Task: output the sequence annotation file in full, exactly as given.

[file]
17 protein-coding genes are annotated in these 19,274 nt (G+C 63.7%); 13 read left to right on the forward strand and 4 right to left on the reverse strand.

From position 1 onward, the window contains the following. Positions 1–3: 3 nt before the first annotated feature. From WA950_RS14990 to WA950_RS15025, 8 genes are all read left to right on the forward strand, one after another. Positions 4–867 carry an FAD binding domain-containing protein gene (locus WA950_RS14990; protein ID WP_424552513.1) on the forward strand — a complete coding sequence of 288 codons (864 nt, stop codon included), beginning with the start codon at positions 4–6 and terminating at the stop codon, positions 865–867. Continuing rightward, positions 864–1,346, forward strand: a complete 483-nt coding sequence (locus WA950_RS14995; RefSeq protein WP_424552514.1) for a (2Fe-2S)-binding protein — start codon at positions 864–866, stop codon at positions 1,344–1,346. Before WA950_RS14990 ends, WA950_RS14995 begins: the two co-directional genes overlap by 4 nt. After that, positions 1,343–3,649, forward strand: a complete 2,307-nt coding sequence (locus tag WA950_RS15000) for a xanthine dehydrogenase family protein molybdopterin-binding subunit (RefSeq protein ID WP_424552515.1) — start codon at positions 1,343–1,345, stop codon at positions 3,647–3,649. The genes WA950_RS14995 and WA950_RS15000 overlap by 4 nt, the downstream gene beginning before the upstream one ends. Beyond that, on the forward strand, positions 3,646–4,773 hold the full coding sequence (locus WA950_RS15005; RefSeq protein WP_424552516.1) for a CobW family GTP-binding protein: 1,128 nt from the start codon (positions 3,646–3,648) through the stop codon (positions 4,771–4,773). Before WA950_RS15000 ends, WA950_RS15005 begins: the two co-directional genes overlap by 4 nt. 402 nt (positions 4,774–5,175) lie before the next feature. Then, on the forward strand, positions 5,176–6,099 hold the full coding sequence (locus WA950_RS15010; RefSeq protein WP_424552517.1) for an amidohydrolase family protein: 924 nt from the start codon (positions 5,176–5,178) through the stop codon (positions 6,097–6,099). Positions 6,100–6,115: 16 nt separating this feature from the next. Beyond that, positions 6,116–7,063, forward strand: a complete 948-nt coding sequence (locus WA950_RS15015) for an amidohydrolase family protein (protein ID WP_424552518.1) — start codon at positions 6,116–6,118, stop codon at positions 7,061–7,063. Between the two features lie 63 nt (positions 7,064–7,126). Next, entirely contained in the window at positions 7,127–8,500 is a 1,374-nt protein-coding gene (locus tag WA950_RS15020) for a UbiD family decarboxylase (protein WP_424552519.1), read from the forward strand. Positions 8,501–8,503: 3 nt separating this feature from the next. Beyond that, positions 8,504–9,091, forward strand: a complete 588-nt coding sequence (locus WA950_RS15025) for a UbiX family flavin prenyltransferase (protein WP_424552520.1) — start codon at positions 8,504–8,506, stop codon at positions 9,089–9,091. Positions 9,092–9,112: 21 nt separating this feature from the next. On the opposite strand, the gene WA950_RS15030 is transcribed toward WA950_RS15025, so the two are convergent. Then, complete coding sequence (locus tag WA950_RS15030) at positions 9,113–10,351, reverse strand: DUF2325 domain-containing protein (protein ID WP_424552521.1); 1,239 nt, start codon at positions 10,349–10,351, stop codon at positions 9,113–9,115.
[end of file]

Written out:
17 protein-coding genes are annotated in these 19,274 nt (G+C 63.7%); 13 read left to right on the forward strand and 4 right to left on the reverse strand.

From position 1 onward, the window contains the following. Positions 1–3: 3 nt before the first annotated feature. From WA950_RS14990 to WA950_RS15025, 8 genes are all read left to right on the forward strand, one after another. Positions 4–867 carry an FAD binding domain-containing protein gene (locus WA950_RS14990; protein ID WP_424552513.1) on the forward strand — a complete coding sequence of 288 codons (864 nt, stop codon included), beginning with the start codon at positions 4–6 and terminating at the stop codon, positions 865–867. Continuing rightward, positions 864–1,346, forward strand: a complete 483-nt coding sequence (locus WA950_RS14995; RefSeq protein WP_424552514.1) for a (2Fe-2S)-binding protein — start codon at positions 864–866, stop codon at positions 1,344–1,346. Before WA950_RS14990 ends, WA950_RS14995 begins: the two co-directional genes overlap by 4 nt. After that, positions 1,343–3,649, forward strand: a complete 2,307-nt coding sequence (locus tag WA950_RS15000) for a xanthine dehydrogenase family protein molybdopterin-binding subunit (RefSeq protein ID WP_424552515.1) — start codon at positions 1,343–1,345, stop codon at positions 3,647–3,649. The genes WA950_RS14995 and WA950_RS15000 overlap by 4 nt, the downstream gene beginning before the upstream one ends. Beyond that, on the forward strand, positions 3,646–4,773 hold the full coding sequence (locus WA950_RS15005; RefSeq protein WP_424552516.1) for a CobW family GTP-binding protein: 1,128 nt from the start codon (positions 3,646–3,648) through the stop codon (positions 4,771–4,773). Before WA950_RS15000 ends, WA950_RS15005 begins: the two co-directional genes overlap by 4 nt. 402 nt (positions 4,774–5,175) lie before the next feature. Then, on the forward strand, positions 5,176–6,099 hold the full coding sequence (locus WA950_RS15010; RefSeq protein WP_424552517.1) for an amidohydrolase family protein: 924 nt from the start codon (positions 5,176–5,178) through the stop codon (positions 6,097–6,099). Positions 6,100–6,115: 16 nt separating this feature from the next. Beyond that, positions 6,116–7,063, forward strand: a complete 948-nt coding sequence (locus WA950_RS15015) for an amidohydrolase family protein (protein ID WP_424552518.1) — start codon at positions 6,116–6,118, stop codon at positions 7,061–7,063. Between the two features lie 63 nt (positions 7,064–7,126). Next, entirely contained in the window at positions 7,127–8,500 is a 1,374-nt protein-coding gene (locus tag WA950_RS15020) for a UbiD family decarboxylase (protein WP_424552519.1), read from the forward strand. Positions 8,501–8,503: 3 nt separating this feature from the next. Beyond that, positions 8,504–9,091, forward strand: a complete 588-nt coding sequence (locus WA950_RS15025) for a UbiX family flavin prenyltransferase (protein WP_424552520.1) — start codon at positions 8,504–8,506, stop codon at positions 9,089–9,091. Positions 9,092–9,112: 21 nt separating this feature from the next. On the opposite strand, the gene WA950_RS15030 is transcribed toward WA950_RS15025, so the two are convergent. Then, complete coding sequence (locus tag WA950_RS15030) at positions 9,113–10,351, reverse strand: DUF2325 domain-containing protein (protein ID WP_424552521.1); 1,239 nt, start codon at positions 10,349–10,351, stop codon at positions 9,113–9,115.